All things environmental

Musings about the environment and all it touches, from education to city planning

Posts Tagged ‘Site C; dispatchability; energy storage; Marc Jaccard

Dispatchability…uh, what?

with 2 comments

The emninetly dispatchable power of Dinorwig, a former quarry in Wales turned hydraulic storage

Today (8/8/17) SFU’s Mark Jaccard chimed in on the Site C debate with an opinion piece in the Vancouver Sun about dispatchability. Huh?

What appears to irritate Jaccard, a highly influential scholar and environmentalist, is the often repeated claim that while the costs of Site C keep climbing, those of renewables keep dropping.  By the time the Site C dam is completed, wind and solar will be so cheap that BC will be saddled with a white elephant.  Not so fast, says Jaccard: the real comparison should made on the cost of dispatchable electricity, not simply the price per kilowatt of capacity, nor that of produced electricity in kilowatt-hours.  Rather, what matters is the cost of producing electricity at the time when it is needed.  For instance, wind electricity that is only produced at nighttime, when no-one needs it, would indeed have indeed very low value; conversely, wind that reliably produces electricity at peak times (typically late afternoon), would be worth much more.  Dispatchable electricity, that is, electricity that can be matched to the demand, is indeed much more valuable.

Jaccard should be applauded for introducing this fairly arcane concept into the discussion.  As the Utilities Commission, which is finally reviewing Site C, drafts its recommendations, the concept of dispatchability is likely to get more airplay – and generate further confusion.  Forewarned…

That said, I expect this editorial to be embraced by the defenders of Site C.  Jaccard, wisely, does not pronounce himself on the issue.

That may be because, ultimately, dispatchability is unlikely to be a key issue.  Jaccard mentions that a large reservoir, such as would be created by Site C, does  provide dispatchability because of its ability to store water and release it only as needed.  A large hydro-electric reservoir is an ideal match for an intermittent source such as wind or solar.  Indeed, according to Jaccard,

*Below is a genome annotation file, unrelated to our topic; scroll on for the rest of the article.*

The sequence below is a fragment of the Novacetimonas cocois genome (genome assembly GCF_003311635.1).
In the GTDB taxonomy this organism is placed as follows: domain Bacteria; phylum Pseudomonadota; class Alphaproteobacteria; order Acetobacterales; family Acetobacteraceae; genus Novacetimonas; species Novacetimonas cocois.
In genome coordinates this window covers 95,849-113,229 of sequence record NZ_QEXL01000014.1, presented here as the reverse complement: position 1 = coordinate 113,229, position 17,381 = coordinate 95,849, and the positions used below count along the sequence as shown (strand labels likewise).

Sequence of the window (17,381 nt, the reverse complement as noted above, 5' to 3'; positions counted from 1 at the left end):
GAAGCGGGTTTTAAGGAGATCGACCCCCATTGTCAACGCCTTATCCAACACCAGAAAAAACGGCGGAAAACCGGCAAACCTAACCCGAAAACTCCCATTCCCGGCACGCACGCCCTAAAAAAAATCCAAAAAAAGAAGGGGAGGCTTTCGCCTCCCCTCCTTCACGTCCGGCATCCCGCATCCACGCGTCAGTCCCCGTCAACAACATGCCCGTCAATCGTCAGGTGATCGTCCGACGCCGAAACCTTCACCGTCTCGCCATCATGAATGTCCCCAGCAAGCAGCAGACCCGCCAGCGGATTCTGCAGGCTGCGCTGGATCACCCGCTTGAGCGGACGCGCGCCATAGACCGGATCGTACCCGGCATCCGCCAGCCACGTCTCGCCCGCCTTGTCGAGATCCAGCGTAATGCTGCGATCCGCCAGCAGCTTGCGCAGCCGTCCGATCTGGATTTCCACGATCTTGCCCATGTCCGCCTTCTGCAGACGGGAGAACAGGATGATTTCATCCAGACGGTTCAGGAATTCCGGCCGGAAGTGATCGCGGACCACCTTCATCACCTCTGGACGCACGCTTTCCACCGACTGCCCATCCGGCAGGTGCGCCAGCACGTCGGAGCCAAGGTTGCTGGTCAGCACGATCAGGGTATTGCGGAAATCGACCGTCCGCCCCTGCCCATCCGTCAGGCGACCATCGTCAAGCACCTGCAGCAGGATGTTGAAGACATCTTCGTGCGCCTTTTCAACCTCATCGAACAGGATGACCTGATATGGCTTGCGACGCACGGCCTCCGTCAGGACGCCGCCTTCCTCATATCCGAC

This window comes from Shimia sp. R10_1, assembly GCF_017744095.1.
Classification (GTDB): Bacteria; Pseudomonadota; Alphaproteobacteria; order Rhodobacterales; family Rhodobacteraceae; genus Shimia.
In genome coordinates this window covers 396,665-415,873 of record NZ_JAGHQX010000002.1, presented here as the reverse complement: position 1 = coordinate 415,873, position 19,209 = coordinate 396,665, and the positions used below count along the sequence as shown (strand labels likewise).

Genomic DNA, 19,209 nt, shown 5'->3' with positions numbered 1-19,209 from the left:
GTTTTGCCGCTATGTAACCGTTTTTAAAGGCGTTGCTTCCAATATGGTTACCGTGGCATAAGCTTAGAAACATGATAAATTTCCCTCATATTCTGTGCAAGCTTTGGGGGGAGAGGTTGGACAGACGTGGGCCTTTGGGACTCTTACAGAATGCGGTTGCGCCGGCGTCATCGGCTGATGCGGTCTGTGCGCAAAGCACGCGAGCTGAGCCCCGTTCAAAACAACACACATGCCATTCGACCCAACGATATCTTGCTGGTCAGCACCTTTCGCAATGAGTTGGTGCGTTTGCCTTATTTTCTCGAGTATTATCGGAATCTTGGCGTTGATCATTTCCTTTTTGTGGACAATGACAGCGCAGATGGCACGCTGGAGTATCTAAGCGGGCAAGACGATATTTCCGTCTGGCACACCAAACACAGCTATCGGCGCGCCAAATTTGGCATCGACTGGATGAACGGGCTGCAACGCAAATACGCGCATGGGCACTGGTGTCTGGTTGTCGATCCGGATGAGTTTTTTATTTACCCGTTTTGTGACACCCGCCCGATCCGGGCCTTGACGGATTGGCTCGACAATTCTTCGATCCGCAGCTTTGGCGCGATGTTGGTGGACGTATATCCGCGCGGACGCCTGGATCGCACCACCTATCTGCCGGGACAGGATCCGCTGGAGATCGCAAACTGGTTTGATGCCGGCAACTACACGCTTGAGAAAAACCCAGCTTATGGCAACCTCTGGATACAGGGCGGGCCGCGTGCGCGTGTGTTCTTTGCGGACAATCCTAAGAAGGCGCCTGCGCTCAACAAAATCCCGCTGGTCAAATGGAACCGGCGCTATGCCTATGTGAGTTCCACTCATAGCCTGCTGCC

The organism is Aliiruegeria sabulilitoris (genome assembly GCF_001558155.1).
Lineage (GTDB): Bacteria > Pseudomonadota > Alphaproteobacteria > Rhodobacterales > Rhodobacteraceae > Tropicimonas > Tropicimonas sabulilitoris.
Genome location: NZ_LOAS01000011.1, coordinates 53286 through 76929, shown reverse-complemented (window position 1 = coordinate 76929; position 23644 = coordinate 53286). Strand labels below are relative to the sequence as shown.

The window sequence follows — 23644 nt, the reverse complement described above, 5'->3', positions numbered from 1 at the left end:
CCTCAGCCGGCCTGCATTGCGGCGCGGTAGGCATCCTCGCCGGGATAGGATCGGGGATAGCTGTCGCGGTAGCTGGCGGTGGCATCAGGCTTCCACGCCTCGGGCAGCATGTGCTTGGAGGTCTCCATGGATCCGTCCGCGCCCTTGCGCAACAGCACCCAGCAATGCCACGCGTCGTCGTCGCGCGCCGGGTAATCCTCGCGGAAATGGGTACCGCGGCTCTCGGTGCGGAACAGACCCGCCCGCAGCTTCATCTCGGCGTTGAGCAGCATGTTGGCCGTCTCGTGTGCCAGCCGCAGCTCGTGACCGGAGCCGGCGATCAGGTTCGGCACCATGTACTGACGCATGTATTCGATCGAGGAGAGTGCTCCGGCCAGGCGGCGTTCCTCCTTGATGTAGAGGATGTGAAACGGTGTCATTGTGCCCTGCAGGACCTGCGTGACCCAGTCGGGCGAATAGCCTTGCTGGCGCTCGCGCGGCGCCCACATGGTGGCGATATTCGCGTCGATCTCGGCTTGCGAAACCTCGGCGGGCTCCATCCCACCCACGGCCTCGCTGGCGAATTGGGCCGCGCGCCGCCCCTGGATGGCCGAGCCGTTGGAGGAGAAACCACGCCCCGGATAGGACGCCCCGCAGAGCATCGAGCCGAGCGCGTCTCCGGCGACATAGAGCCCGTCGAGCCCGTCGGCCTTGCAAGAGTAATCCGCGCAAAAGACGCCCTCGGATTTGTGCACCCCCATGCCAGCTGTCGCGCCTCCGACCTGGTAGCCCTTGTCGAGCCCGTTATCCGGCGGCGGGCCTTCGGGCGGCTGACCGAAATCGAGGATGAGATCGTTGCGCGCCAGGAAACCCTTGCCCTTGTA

As we invest in more wind and solar, the economics of dispatchable sources like Site C improves.

This is counter-intuitive, but true – in general.  But this is very unlikely to be true of Site C, itself.  This is because Site C would create just another reservoir, one among many in the province.  Site A, where the WAC Bennett was built, is a case in point: it created Williston Lake, a reservoir that dwarfs the proposed reservoir that Site C would create in the Peace valley.  And there are many more, of course: just think of Kootenay Lake or the Arrow Lakes to get an idea of the storage capacity we already have.  We are already well equipped to partner with any increase in intermittent power such as wind or solar.

Jaccard also mentions that other energy storage options, such as batteries, are much more costly than its equivalent capacity in a large hydroelectric reservoir.  But this is the same refrain as was said last decade about wind and solar: too expensive.  As larger and larger storage systems come on line (such as  the newly announced projects in Hawaii and Australia), unit costs per unit power are going to drop, just as they did for solar, because of the economies of scale in manufacturing, as well as new technical developments.  True, we’re not there yet, but there is no reason to expect that batteries would not follow a price curve similar to solar cells or computers.  In contrast, if Muskrat Falls is any indication, the price of Site C is going to keep soaring skywards.  I have not asked him, but my guess is that Jaccard’s prudence and lack of commitment on this issue comes from the fact that he knows these facts, just like Andrew Weaver does.  And like Weaver, I expect Jaccard to eventually admit, sooner or later, that Site C is unnecessary.

But if nothing else, Jaccard has the merit of introducing the concept of dispatchability to the general public, at least to those who read the papers.  If it becomes a household word, I fully expect the geothermal energy folks to start trumpeting: “Hey, we’re dispatchable! Invest with us!”

And a good thing that would be.


Written by enviropaul

August 4, 2017 at 3:40 pm